Nigeria faces an alarming and escalating crisis that threatens its stability and future prosperity – a mounting debt burden. While national debts are not inherently negative, Nigeria’s rising debt levels are a cause for concern, and concerted action is required to avert an impending economic catastrophe.
The statistics paint a worrying picture. According to data from the Debt Management Office (DMO) and other financial institutions, Nigeria’s total public debt, which includes external and domestic debt, reached a staggering ₦35.5 trillion (approximately $87 billion) by the end of 2021. This represents a steep increase from ₦12.12 trillion in 2015.
The problem is not merely the size of the debt but its growth rate. Nigeria’s debt has been snowballing at an alarming pace, and the consequences of this trajectory are a cause for serious concern. While the government argues that debt is essential to finance critical infrastructure projects and stimulate economic growth, the question remains: at what cost?
One of the most ominous signs of Nigeria’s impending debt crisis is the increasing cost of servicing this debt. The government now spends an alarming portion of its revenue on debt servicing alone. In 2020, Nigeria spent a colossal N3.2 trillion on servicing its debt, which was nearly 80 per cent of the revenue generated by the Federal Inland Revenue Service (FIRS).
To put this in context, when such a substantial proportion of the national budget is allocated to servicing debt, it leaves fewer resources for essential sectors like healthcare, education, and infrastructure development, all of which are vital for Nigeria’s long-term growth and stability.
The situation is further exacerbated by Nigeria’s reliance on external loans. External debt exposes the country to currency fluctuations and the inherent risks of relying on the stability of foreign economies. Nigeria is particularly vulnerable due to the constant depreciation of its currency, the Naira, against the United States Dollar. This currency devaluation increases the cost of repaying external debts in local currency terms, which, in turn, inflates the debt burden.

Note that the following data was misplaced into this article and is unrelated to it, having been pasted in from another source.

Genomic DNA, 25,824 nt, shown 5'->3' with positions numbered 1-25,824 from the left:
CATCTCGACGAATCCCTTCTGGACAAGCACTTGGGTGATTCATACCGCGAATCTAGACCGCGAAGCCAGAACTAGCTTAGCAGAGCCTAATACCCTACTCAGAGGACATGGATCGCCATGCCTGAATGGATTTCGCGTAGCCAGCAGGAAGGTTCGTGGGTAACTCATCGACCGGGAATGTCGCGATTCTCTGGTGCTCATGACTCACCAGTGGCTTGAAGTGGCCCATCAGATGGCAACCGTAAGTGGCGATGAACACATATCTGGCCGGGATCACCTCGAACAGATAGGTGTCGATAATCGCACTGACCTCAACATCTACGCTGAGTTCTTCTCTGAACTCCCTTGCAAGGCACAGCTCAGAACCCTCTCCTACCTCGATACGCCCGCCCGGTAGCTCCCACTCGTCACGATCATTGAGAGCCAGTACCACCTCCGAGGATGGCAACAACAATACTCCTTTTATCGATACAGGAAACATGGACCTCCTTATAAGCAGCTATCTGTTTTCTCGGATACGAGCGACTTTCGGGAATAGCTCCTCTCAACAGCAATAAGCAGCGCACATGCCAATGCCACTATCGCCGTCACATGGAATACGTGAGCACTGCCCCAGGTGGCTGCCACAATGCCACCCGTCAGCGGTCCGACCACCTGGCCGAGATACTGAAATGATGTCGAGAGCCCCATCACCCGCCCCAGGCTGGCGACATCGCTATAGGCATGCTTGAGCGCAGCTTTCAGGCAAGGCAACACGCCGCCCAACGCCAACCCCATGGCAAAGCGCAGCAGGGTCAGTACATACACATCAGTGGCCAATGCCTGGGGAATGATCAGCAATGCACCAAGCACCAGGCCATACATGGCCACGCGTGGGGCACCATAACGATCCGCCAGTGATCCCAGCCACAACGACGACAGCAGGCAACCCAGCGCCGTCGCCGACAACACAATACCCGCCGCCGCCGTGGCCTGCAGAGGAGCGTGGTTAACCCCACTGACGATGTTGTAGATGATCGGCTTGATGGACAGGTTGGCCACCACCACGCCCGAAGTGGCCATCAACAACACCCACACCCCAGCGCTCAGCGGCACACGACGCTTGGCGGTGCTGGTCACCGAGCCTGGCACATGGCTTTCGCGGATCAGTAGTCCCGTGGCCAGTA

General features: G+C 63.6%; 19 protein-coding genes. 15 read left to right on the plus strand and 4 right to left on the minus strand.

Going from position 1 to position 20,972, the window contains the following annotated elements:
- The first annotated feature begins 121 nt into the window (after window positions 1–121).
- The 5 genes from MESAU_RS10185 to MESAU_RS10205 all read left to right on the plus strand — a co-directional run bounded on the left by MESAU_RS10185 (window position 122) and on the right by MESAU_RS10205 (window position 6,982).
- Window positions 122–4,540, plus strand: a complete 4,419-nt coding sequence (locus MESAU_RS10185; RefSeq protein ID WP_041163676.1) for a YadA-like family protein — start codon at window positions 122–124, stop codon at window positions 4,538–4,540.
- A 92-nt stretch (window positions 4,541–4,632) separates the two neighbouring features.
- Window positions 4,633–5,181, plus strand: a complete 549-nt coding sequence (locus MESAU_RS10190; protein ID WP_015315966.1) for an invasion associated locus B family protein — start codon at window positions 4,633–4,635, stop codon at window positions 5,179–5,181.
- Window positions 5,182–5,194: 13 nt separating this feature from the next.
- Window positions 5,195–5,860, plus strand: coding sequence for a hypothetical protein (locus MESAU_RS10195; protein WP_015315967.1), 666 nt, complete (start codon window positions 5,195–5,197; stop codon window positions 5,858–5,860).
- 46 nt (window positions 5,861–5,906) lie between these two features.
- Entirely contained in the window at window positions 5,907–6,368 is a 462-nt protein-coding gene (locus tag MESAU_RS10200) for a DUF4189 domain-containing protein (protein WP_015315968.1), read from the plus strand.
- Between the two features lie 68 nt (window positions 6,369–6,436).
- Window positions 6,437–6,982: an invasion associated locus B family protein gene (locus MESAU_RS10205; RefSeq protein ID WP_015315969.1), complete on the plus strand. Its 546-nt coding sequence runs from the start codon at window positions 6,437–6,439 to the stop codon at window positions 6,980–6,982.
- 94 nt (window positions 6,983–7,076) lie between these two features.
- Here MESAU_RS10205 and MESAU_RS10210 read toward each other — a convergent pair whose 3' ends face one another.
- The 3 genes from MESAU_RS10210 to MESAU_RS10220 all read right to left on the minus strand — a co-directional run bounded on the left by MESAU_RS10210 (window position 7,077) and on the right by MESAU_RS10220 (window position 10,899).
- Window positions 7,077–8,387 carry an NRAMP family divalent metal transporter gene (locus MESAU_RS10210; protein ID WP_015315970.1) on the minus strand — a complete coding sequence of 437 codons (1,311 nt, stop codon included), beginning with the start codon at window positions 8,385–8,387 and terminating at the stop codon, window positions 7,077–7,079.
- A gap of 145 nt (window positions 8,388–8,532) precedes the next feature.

Nigeria’s growing debt burden is not merely a matter of fiscal numbers. It has real consequences for everyday Nigerians. As debt servicing consumes an ever-larger portion of the budget, it reduces the funds available for public services, social welfare, and development projects. Healthcare and education, already struggling, are set to suffer further. This impacts the quality of life for citizens and holds back the nation’s overall development.
Additionally, a higher debt burden can result in increased taxes and inflation, both of which affect the average Nigerian’s pocket. The country’s poor and middle class are hit the hardest by these economic shocks, exacerbating income inequality and social unrest.
To address this growing debt crisis, Nigeria must take immediate and decisive action. The government should provide more transparency regarding debt agreements and their terms. This includes reporting on how loans are used and how much they cost to service.
Nigeria should prioritise essential infrastructure projects that yield economic returns and avoid borrowing for recurrent expenses. Debt should be directed towards investments that enhance economic productivity.
Diversifying the economy and increasing revenue collection are key to reducing the need for further borrowing. Measures to reduce corruption and tax evasion are essential.
Exploring options for renegotiating existing debt terms, especially in the face of currency devaluation, is necessary to reduce the burden. Also, improved debt management, including monitoring and evaluating the efficiency of debt use, is essential. This can help mitigate the impact of the growing debt burden.
Nigeria’s growing debt burden is a pressing issue that requires immediate attention. The nation has enormous potential, and addressing this crisis is pivotal to realising that potential and ensuring a prosperous and stable future. It is incumbent on the government, financial institutions, and the populace to work together to avert this impending economic disaster and steer Nigeria towards a more sustainable path of growth and development.